You can thank yourselves for this mess.

    13. "But during cross-examination, Rittenhouse defense attorney Corey Chirafisi asked: “It wasn’t until you pointed your gun at him, advanced on him … that he fired, right?”

      “Correct,” Grosskreutz replied. The defense also presented a photo showing Grosskreutz pointing the gun at Rittenhouse, who was on the ground with his rifle pointed up at Grosskreutz."


    14. Was that before or after Grosskreutz tried to approach young Florence Nightingale with his hands raised?

    15. Cecelia, just because Rittenhouse says he was there to defend private property doesn't make it true. For one thing, there is confusion about when the cars burned. Rittenhouse was commiserating with the owner of the cars about their burning on the day before the shootings took place. Do you think they were worried about the cars being burned twice? Second, the owner of the lot testified he did not ask or give permission to Rittenhouse or others to defend his lot. Third, there is no evidence of Rittenhouse doing anything to protect anyone or render assistance to anyone, as a medic or a security guard.

      Grosskreutz has expanded on his answer several times on TV since the trial. He wasn't permitted to do that on the stand (because it was cross-examination), but you do seem to be ignoring the comment about the frame-by-frame analysis of his interaction with Rittenhouse. That comes from the trial itself. How is that not something that would change your mind?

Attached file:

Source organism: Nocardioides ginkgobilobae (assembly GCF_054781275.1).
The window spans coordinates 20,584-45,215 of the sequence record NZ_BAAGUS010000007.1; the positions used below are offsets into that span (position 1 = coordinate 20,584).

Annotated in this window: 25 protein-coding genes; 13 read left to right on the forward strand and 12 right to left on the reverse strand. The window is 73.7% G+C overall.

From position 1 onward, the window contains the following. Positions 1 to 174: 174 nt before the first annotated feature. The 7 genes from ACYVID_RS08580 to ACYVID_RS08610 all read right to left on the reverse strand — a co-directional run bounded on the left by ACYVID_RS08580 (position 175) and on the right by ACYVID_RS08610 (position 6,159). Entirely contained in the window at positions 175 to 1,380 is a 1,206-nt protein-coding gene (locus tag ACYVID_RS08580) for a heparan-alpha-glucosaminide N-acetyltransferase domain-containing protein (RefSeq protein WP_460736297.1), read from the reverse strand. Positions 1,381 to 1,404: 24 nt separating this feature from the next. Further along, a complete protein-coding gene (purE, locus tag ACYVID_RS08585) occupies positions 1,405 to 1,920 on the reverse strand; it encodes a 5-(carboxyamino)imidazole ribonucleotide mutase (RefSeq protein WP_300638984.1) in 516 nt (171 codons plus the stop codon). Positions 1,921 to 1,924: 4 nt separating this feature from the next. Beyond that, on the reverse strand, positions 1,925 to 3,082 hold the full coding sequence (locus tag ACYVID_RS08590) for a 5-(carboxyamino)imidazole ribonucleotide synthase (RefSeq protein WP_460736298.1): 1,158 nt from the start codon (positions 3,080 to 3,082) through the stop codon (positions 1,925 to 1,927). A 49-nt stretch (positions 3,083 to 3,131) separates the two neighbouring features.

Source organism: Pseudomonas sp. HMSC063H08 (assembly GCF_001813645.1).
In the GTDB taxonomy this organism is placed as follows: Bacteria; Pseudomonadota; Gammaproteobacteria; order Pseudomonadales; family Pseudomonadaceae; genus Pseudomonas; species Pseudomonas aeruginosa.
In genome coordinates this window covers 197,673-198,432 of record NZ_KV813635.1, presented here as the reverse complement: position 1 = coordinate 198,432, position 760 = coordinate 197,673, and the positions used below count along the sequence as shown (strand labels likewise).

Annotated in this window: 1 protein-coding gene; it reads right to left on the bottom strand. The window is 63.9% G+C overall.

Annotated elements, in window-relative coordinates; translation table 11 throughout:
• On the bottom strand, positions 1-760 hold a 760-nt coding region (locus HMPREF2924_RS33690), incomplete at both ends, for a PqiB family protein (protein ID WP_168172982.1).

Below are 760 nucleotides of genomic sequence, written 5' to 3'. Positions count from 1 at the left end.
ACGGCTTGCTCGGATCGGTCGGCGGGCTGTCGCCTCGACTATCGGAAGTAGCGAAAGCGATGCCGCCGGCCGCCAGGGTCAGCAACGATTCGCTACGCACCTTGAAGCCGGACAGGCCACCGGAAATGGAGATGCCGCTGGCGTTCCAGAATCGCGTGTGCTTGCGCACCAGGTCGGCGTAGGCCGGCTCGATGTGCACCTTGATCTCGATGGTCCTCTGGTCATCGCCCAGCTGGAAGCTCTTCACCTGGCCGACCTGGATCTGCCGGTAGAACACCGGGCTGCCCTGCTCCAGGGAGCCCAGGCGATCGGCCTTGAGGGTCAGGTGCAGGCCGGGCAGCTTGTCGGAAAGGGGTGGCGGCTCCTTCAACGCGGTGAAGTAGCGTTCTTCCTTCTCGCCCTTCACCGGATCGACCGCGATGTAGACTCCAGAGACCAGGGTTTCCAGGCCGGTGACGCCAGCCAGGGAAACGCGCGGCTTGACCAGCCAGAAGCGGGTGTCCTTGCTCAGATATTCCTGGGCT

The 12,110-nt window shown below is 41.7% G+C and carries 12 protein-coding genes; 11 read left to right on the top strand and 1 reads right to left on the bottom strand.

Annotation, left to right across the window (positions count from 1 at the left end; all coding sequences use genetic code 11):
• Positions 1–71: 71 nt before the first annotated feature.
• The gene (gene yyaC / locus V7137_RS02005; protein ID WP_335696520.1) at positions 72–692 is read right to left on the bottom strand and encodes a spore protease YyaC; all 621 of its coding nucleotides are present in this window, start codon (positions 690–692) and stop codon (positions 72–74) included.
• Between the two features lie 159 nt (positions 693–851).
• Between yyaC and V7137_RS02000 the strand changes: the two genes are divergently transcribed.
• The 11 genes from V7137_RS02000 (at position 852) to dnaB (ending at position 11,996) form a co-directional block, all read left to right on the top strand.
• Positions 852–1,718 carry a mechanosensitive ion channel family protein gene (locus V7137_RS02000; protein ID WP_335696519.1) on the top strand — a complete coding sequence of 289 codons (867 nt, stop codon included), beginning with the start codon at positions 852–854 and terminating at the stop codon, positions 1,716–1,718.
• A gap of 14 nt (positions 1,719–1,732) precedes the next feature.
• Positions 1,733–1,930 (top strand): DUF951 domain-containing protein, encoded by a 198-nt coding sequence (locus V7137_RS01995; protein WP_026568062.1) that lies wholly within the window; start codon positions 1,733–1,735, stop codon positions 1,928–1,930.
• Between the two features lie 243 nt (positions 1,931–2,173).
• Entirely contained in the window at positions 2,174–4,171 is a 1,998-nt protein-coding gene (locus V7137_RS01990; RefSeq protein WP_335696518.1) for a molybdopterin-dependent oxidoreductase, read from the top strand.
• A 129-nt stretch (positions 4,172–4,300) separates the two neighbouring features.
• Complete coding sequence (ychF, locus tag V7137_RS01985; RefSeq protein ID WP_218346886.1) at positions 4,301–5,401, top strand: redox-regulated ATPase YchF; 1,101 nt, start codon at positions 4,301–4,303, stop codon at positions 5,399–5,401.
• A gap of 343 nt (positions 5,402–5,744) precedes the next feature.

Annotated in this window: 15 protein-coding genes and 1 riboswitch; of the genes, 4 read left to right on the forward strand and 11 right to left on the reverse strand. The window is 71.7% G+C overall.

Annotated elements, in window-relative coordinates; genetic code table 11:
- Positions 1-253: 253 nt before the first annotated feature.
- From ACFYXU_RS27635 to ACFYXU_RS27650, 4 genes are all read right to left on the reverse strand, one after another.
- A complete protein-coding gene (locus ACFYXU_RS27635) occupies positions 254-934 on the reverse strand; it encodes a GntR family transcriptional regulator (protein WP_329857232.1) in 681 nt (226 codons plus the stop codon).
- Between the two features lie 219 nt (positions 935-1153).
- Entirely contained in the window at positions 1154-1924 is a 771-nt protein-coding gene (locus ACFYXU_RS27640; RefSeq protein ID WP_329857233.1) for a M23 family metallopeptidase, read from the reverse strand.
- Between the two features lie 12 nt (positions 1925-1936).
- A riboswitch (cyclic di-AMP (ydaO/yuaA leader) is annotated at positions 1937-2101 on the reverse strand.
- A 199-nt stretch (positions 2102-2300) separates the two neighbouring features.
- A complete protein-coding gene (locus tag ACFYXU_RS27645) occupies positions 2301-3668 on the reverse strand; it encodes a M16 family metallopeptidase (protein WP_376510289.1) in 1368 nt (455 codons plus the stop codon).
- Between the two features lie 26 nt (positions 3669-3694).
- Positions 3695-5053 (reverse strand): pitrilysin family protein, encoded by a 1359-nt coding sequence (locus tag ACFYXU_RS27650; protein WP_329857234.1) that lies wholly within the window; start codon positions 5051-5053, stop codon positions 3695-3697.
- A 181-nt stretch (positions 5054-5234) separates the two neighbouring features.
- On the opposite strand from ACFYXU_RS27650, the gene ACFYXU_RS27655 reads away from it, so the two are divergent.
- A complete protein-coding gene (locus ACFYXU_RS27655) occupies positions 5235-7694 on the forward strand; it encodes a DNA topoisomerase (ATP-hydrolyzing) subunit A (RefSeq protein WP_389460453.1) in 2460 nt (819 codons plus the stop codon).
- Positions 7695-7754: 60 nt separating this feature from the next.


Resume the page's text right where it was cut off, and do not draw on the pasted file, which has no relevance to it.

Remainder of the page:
And why do you keep ignoring the fact that these two subsequent shootings were people trying to apprehend rittenhouse after he shot an unarmed mentally ill man? You don't have a right to self-defense after you have shot someone. These others were trying to prevent additional shootings by Rittenhouse, when he shot and killed one and seriously injured Grosskreutz. Should bystanders have permitted Rittenhouse to go on killing people indefinitely? Those additional victims were brave, whether Grosskreutz aimed at Rittenhouse or not. Rittenhouse was the murderer at that point, not a scared victim.

      It boggles my mind that you think this kid deserves a defense like you are giving him. He went there with a gun to kill people and that's what he did. He doesn't get to say he was scared when someone tried to stop him. A scared kid should have stayed home in the first place. No one dragged him to that scene and told him to shoot, unless you count the alt-right and its militia-recruiters who were telling people on the radio to show up armed.